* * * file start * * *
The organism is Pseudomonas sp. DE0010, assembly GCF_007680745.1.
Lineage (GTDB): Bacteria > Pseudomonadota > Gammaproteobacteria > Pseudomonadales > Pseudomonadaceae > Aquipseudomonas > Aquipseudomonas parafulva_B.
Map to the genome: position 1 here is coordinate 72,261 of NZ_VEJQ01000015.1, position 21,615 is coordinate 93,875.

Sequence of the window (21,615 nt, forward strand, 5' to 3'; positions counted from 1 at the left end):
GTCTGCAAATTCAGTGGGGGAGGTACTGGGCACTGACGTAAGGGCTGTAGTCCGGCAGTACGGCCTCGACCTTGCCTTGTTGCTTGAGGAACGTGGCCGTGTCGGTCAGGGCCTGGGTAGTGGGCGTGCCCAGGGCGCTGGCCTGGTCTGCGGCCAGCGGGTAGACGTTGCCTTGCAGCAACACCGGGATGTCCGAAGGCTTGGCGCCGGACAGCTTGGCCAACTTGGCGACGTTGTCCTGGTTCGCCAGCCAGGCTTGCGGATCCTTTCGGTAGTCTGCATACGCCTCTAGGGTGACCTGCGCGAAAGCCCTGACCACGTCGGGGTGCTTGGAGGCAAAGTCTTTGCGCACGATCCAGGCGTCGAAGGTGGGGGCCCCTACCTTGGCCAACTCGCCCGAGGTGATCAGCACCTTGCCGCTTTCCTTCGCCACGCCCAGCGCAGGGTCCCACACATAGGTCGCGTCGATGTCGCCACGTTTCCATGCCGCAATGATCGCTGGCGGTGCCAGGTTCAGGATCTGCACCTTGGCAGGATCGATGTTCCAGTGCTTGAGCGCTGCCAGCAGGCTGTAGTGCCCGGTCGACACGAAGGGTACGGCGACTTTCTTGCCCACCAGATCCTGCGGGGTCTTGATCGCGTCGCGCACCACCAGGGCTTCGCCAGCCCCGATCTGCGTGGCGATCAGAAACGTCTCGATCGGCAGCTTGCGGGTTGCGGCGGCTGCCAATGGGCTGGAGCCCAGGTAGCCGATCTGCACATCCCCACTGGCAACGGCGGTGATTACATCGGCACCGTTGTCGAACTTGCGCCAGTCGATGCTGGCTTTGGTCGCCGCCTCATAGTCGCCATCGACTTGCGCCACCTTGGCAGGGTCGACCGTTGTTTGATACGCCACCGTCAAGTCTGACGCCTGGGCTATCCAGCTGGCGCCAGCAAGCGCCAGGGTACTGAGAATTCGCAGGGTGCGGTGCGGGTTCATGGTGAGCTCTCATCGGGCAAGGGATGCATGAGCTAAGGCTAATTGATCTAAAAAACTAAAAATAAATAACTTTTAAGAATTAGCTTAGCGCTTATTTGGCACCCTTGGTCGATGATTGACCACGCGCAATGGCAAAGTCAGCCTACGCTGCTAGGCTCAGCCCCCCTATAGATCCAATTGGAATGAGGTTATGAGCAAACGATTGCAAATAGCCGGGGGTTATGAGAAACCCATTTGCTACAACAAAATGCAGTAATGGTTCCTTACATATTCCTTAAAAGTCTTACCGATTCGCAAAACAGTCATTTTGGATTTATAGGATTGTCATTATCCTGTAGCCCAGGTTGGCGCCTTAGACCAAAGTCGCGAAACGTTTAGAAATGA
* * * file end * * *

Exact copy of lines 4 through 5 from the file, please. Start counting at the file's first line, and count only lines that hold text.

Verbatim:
Sequence of the window (21,615 nt, forward strand, 5' to 3'; positions counted from 1 at the left end):
GTCTGCAAATTCAGTGGGGGAGGTACTGGGCACTGACGTAAGGGCTGTAGTCCGGCAGTACGGCCTCGACCTTGCCTTGTTGCTTGAGGAACGTGGCCGTGTCGGTCAGGGCCTGGGTAGTGGGCGTGCCCAGGGCGCTGGCCTGGTCTGCGGCCAGCGGGTAGACGTTGCCTTGCAGCAACACCGGGATGTCCGAAGGCTTGGCGCCGGACAGCTTGGCCAACTTGGCGACGTTGTCCTGGTTCGCCAGCCAGGCTTGCGGATCCTTTCGGTAGTCTGCATACGCCTCTAGGGTGACCTGCGCGAAAGCCCTGACCACGTCGGGGTGCTTGGAGGCAAAGTCTTTGCGCACGATCCAGGCGTCGAAGGTGGGGGCCCCTACCTTGGCCAACTCGCCCGAGGTGATCAGCACCTTGCCGCTTTCCTTCGCCACGCCCAGCGCAGGGTCCCACACATAGGTCGCGTCGATGTCGCCACGTTTCCATGCCGCAATGATCGCTGGCGGTGCCAGGTTCAGGATCTGCACCTTGGCAGGATCGATGTTCCAGTGCTTGAGCGCTGCCAGCAGGCTGTAGTGCCCGGTCGACACGAAGGGTACGGCGACTTTCTTGCCCACCAGATCCTGCGGGGTCTTGATCGCGTCGCGCACCACCAGGGCTTCGCCAGCCCCGATCTGCGTGGCGATCAGAAACGTCTCGATCGGCAGCTTGCGGGTTGCGGCGGCTGCCAATGGGCTGGAGCCCAGGTAGCCGATCTGCACATCCCCACTGGCAACGGCGGTGATTACATCGGCACCGTTGTCGAACTTGCGCCAGTCGATGCTGGCTTTGGTCGCCGCCTCATAGTCGCCATCGACTTGCGCCACCTTGGCAGGGTCGACCGTTGTTTGATACGCCACCGTCAAGTCTGACGCCTGGGCTATCCAGCTGGCGCCAGCAAGCGCCAGGGTACTGAGAATTCGCAGGGTGCGGTGCGGGTTCATGGTGAGCTCTCATCGGGCAAGGGATGCATGAGCTAAGGCTAATTGATCTAAAAAACTAAAAATAAATAACTTTTAAGAATTAGCTTAGCGCTTATTTGGCACCCTTGGTCGATGATTGACCACGCGCAATGGCAAAGTCAGCCTACGCTGCTAGGCTCAGCCCCCCTATAGATCCAATTGGAATGAGGTTATGAGCAAACGATTGCAAATAGCCGGGGGTTATGAGAAACCCATTTGCTACAACAAAATGCAGTAATGGTTCCTTACATATTCCTTAAAAGTCTTACCGATTCGCAAAACAGTCATTTTGGATTTATAGGATTGTCATTATCCTGTAGCCCAGGTTGGCGCCTTAGACCAAAGTCGCGAAACGTTTAGAAATGA